His Revenge Baby: 50 Loving States, Washington by Theodora Taylor
My rating: 4 of 5 stars
I will be blatantly honest. If I was rating this book by part I, it would be getting three stars and nothing more. However, the book in whole gets four. The beginning of this book is probably one of the most unromantic starts to a romance I've ever read. A hero who has a serial history of paying for mistresses for six months for the better part of ten years but is so tied up and proper, they can't even call him by his first name? The heroine interviewing for him naked? No thanks! She's not allowed to touch him or be seen with him and has to call him, Mr. Nakamura. She does all the work in bed?
No is really unsympathetic and actually rather robotic at the beginning. I don't even understand why he would hire mistresses. He seems like he shouldn't even have a sex drive. He is so tied up and controlled, it's hard to believe that he could fall in love with a woman. Much less have sex with so many women. Perhaps that's his only outlet, but I would have found this more believable if he had actually been more reactive in bed. I get where the author was going with this. She wanted us to see how being with Ana changes No, and how she was different from other women. She wanted Ana to stand out from the crowd, but it was too gradual for my tastes.
Lili/Ana I liked from the beginning. I have to say she really loves her brother and niece. I don't know if I could interview naked to be some rich guy's mistress for my family. Thank God I haven't had to do that! She does have a sense of innocence, but at the same time, she is remarkably blase' about the paid sex thing. I think without her internal monologue, I would have been very confused.
Japan seems very real in this book. I felt as though the author is very well acquainted with it and rather in love with the country. I've read books set in Tokyo, but not in Osaka. It was lovely to get introduced to that city. It's always good when you read a book and it makes you feel like you're visiting the place.
Now, I am the biggest Harlequin Presents fan on the planet, and the mistress scenario is a big plot in that line. I can't say I've ever been a huge fan of mistress stories, but I'm not averse to a preposterous plotline that works well. It was certainly something different. Overall, despite it's start and some parts that I didn't gel with, I walked away from this book satisfied. I wasn't sure I wanted to read it, but I was intrigued, so I read a sample on my Kindle. I ended up borrowing it from Amazon and finishing it in less than 24 hours. That says a lot right there.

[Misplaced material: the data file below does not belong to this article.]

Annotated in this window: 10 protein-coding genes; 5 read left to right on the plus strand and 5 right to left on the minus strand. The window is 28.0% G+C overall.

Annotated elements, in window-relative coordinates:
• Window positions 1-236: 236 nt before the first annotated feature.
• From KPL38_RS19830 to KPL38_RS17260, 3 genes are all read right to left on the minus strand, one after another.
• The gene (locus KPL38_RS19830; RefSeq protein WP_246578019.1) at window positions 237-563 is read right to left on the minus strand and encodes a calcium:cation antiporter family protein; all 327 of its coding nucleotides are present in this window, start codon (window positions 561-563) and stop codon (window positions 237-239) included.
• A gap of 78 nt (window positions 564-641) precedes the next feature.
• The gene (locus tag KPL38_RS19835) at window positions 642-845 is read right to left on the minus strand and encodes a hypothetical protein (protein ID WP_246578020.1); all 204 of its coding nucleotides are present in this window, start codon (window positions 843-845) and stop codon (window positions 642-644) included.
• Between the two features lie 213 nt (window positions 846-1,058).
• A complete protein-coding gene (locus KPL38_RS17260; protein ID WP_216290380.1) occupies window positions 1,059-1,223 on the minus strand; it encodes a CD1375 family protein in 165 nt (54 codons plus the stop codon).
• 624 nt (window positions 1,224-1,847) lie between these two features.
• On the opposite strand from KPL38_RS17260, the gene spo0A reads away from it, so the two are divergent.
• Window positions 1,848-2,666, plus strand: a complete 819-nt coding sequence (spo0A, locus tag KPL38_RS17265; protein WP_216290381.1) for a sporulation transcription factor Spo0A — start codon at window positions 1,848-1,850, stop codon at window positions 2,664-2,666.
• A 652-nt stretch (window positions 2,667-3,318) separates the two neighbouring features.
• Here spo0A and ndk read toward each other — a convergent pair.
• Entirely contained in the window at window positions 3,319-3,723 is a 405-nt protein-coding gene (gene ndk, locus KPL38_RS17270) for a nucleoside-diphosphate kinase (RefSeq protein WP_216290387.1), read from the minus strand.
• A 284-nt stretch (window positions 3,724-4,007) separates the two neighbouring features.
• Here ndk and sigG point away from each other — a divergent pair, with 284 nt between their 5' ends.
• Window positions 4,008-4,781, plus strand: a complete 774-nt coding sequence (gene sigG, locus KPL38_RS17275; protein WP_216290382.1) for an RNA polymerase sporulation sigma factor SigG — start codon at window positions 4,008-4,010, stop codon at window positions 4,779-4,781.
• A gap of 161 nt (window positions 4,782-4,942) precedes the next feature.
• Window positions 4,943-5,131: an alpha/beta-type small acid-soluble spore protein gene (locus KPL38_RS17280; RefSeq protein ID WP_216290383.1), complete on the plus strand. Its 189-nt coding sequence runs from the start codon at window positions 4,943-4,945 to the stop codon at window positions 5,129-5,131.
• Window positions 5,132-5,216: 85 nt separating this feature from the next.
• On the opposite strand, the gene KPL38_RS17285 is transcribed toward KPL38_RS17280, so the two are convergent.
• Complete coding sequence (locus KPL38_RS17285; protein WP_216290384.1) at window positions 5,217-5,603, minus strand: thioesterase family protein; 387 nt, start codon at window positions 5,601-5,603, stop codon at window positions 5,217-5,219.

As to the sex. I think that the initial sex scenes are way clinical to me, and I didn't like the thing that No would do to make Lili climax. All I can say is 'ouch!' I didn't care much for the blunt sexual language. I'm not a big fan of that. It's not that romantic to me. I'm fine with descriptive sexual scenes, but not with some of the descriptors. Lust is easy to find, but where's the love and romance?
I really love Asian guys. It's a huge surprise to me how much No didn't appeal to me for the first part of the book. He did start to appeal to me when he gets mad and decides he wants revenge. He actually starts acting like a human being and not a robot at that point. I like pissed off No much more than Billionaire, Proper Japanese Businessman with an Erection But No Other Emotions No. I liked how he changes and thaws and starts reacting normally. I know that his family is seriously screwed up. I realize that Japanese culture is very rigid in expressing emotions and requires strict public etiquette. I liked him much better after he comes to the US to start a company with his friend and to get revenge on Lili/Ana and his father. Angry No is Hot No. At the beginning, I didn't find him attractive because he seemed so emotionless. I did kind of like how proper and buttoned up he was, but I would have preferred if he turned into a wild man in bed instead the way he has sex with Ana for their six months together. I also liked how he nursed her when she was sick and how he seemed to want to spend more time with Ana, despite his intentions. While I normally like a coldly ruthless hero, I think No didn't work for me at the beginning because he wasn't cold in the still waters run deep, but too robotic acting.
One thing that made this book stand out, but in some ways had a problematic execution was the thread of suspense/thriller that ran through it. I had no idea how cutthroat the Japanese businessworld is, at least based on this book. I don't know how much of that's true, but the fact that No's family is samurai on both sides gives their behavior an authentic feel. When you find out how truly heinous the behavior of a certain person is, it's chilling. This makes for a much darker than book that one would expect. I think it was problematic in that some of the action aspects weren't well described. I'm picky about action scenes, because it's a huge love of mine. And when you throw in katana-wielding ninja and samurai, my expectations go up very high. But, despite that, I found it charming.
I like over the top when it's done well. The OTP in this book was done charmingly. I could have been a little better executed, if I'm honest. But despite that, I did have a smile on my face when I finished the book.
I have been hard on this book, and i realize that. I do think Ms. Taylor is a gifted author. I have such a deep love for interracial romance, I am hard on the genre. I hate that the romance part seems to be taken for granted. I think Ms. Taylor seems believe in romance, but with a bit of a more jaundiced eye than I would like. I'm excited to read His Pretend Baby: 50 Loving States, Oregon
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